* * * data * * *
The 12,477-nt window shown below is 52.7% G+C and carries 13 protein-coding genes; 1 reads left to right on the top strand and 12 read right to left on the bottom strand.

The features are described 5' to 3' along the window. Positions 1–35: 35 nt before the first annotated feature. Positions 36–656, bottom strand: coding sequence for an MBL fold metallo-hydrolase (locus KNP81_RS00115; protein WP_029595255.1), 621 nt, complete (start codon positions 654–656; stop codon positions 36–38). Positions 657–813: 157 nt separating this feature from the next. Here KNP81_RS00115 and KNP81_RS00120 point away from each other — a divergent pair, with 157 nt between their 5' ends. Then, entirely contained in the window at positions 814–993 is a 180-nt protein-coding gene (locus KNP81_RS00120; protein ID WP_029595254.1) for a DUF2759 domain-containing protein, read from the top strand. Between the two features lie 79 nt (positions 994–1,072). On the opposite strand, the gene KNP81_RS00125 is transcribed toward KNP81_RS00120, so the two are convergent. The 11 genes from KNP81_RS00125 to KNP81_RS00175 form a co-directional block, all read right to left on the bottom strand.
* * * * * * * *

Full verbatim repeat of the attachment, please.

The 12,477-nt window shown below is 52.7% G+C and carries 13 protein-coding genes; 1 reads left to right on the top strand and 12 read right to left on the bottom strand.

The features are described 5' to 3' along the window. Positions 1–35: 35 nt before the first annotated feature. Positions 36–656, bottom strand: coding sequence for an MBL fold metallo-hydrolase (locus KNP81_RS00115; protein WP_029595255.1), 621 nt, complete (start codon positions 654–656; stop codon positions 36–38). Positions 657–813: 157 nt separating this feature from the next. Here KNP81_RS00115 and KNP81_RS00120 point away from each other — a divergent pair, with 157 nt between their 5' ends. Then, entirely contained in the window at positions 814–993 is a 180-nt protein-coding gene (locus KNP81_RS00120; protein ID WP_029595254.1) for a DUF2759 domain-containing protein, read from the top strand. Between the two features lie 79 nt (positions 994–1,072). On the opposite strand, the gene KNP81_RS00125 is transcribed toward KNP81_RS00120, so the two are convergent. The 11 genes from KNP81_RS00125 to KNP81_RS00175 form a co-directional block, all read right to left on the bottom strand.